Thursday, February 21, 2008

Penn and Teller take on "blurks"

I've become a huge fan of Penn and Teller lately. Their show (B.S.) is available on Netflix direct and most are now on YouTube as well now. The reason I love them so much is that they have devoted an entire show to challenging blurks. A blurk, by the way, is defined in the Wiktionary protologism page as:

blurk: Popular, conventional wisdom which may be factually right or wrong, but which loses meaning through frequent, often thoughtless repetition.

"Blurk" also has another meaning to some. The urban dictionary defines it as:

blurk: A lurker on a blog. (n)To lurk and read a blog, but not comment (v)

For the purposes of this blog, only the first definition is acceptable. An example of a blurk would be: "In my opinion, it's really the Fed Chairman who's the most powerful man in the free world." For one, this statement happens to be untrue but that's not what makes it a blurk. It's just something that gets repeated endlessly by people who may not even know who the Fed Chairman is or what he does -- but they heard some pundit say this on CNN, so it sounds like good cocktail party fodder.

Penn and Teller devote each episode of their show to challenging a common societal blurk, i.e. "Wal-Mart is evil," "9-11 is way too sophisticated; it must've been an inside job," "Americans are becoming ruder all the time," etc.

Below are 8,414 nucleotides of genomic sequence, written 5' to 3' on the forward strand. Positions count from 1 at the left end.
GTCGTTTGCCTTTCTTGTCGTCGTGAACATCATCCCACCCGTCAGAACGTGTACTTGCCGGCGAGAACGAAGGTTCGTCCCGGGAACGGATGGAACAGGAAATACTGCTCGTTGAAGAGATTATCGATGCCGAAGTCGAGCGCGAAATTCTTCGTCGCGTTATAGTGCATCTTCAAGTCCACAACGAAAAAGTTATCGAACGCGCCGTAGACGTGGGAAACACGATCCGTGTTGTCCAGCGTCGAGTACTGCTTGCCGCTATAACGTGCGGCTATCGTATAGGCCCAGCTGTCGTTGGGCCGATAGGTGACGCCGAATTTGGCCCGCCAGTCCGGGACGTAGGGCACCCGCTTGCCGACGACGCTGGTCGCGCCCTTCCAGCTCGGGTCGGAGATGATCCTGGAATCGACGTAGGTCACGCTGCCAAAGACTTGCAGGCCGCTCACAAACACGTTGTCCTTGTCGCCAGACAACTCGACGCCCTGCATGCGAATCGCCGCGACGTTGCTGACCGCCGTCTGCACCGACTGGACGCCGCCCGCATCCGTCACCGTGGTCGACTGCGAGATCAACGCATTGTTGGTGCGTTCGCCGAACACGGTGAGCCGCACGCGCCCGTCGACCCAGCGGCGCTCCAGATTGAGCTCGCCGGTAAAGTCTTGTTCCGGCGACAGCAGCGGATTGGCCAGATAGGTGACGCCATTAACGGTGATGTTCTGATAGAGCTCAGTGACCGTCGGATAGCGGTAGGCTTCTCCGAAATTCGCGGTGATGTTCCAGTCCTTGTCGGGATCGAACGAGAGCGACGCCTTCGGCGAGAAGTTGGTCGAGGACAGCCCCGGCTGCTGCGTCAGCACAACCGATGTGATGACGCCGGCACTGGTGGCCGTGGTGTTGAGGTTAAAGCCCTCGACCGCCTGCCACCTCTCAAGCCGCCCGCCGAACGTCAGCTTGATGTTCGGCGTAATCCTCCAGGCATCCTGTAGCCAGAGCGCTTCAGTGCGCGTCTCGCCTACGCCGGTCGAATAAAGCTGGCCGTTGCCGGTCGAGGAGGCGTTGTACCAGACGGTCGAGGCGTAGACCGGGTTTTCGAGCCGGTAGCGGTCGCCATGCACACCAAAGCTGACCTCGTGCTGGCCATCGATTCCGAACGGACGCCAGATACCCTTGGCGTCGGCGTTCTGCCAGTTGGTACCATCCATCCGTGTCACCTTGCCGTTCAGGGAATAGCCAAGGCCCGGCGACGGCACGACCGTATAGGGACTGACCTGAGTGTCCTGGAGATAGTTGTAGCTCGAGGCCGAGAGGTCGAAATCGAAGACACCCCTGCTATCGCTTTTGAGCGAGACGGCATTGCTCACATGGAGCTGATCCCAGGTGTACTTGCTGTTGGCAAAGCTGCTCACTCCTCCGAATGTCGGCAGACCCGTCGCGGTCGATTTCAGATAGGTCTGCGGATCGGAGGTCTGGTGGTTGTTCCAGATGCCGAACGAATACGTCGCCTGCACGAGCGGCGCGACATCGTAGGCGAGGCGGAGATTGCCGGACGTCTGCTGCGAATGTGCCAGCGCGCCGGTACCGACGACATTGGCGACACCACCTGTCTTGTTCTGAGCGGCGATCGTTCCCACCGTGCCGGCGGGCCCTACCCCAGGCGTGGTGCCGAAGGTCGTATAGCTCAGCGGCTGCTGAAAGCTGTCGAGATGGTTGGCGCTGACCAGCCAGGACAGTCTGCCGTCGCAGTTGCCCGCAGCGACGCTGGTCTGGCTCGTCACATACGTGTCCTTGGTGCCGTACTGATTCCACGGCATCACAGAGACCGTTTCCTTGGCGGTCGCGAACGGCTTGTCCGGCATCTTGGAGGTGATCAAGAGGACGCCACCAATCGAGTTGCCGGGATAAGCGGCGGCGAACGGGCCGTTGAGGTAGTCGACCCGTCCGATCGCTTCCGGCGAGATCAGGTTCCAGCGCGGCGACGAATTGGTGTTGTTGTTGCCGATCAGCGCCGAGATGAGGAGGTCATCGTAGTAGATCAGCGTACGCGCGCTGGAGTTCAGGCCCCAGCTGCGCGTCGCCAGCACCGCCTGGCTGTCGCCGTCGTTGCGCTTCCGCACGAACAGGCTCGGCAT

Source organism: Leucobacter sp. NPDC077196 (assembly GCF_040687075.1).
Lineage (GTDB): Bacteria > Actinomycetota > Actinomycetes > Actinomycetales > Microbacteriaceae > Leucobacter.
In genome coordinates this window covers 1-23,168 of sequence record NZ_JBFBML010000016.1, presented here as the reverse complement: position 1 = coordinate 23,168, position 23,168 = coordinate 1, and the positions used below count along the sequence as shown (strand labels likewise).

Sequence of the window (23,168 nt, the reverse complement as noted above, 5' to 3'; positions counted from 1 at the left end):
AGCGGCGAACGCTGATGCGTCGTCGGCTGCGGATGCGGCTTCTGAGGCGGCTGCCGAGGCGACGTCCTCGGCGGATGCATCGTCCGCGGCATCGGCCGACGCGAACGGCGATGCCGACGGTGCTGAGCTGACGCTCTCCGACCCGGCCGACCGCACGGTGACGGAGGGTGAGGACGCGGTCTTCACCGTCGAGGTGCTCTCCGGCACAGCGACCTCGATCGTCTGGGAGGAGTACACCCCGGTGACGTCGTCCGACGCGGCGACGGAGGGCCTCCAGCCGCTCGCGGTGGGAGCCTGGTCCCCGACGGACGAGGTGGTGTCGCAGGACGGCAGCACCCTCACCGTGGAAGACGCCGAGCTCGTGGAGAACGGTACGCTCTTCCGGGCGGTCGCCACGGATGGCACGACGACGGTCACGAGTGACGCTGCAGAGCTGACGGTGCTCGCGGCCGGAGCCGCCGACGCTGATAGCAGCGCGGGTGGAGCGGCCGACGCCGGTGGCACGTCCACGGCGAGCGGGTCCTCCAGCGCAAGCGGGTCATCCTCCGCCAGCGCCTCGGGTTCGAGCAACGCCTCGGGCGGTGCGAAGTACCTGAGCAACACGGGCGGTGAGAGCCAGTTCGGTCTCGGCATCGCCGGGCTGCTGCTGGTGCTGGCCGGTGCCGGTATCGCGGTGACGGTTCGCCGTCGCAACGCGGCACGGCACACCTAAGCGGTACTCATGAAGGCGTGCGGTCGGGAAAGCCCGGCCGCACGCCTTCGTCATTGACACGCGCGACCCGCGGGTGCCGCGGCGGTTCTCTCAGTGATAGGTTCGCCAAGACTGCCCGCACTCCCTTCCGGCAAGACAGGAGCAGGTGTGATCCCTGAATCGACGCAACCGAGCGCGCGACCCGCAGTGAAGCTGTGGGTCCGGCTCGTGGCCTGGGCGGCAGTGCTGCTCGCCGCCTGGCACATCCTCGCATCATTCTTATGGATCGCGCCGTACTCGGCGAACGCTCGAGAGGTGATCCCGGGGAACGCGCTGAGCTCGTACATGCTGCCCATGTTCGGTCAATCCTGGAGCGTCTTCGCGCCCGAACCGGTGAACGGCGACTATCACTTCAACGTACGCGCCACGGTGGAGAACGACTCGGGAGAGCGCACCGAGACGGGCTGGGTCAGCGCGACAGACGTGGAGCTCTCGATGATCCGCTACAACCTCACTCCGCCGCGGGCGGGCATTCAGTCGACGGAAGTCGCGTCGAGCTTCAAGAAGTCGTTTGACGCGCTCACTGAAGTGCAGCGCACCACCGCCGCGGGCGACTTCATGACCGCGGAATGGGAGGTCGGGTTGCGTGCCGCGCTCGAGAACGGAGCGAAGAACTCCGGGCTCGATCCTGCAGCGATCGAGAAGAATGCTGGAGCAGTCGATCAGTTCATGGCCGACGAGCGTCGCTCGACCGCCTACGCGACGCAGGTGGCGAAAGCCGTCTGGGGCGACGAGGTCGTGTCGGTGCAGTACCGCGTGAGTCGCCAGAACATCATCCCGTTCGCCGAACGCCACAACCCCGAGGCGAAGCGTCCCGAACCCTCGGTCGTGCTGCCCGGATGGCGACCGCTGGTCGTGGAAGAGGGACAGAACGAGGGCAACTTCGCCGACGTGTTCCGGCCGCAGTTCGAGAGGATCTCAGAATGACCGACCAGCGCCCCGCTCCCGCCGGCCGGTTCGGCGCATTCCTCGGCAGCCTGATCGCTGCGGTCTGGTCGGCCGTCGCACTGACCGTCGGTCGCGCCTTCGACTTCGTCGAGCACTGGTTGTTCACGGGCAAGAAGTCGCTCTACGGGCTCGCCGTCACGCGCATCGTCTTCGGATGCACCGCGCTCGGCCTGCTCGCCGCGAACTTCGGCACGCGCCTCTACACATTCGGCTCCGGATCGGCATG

These are all examples of statements that get thrown around endlessly but that don't necessarily stand up to even the first tests of scrutiny (but again, bear in mind that a statement can be 100% true and still qualify as a blurk).

I don't always agree with Penn and Teller's politics, and I don't always agree with their treatment of issues, but I just love the fact that someone is out there systematically trying to challenge and poke logical holes in a lot of beliefs that Americans hold near and dear.

While I'm applauding people, let me add that I have become a South Park fan with the verve of a post-Road to Damascus Saul. I had avoided it for years because I (wrongly) thought the appeal was based on the shock value of children swearing at each other; on the contrary, much of what South Park does these days is brilliantly dismantle common blurks.
Editor's Note: I will return to the subject of blurks in future entries. In the meantime, good places to look for blurks are in: commentary about the real estate market, the subprime lending crisis, steroids in professional sports, and any kind of statement that tries to capture the complexity of the entire 2008 nomination season in one fell swoop.

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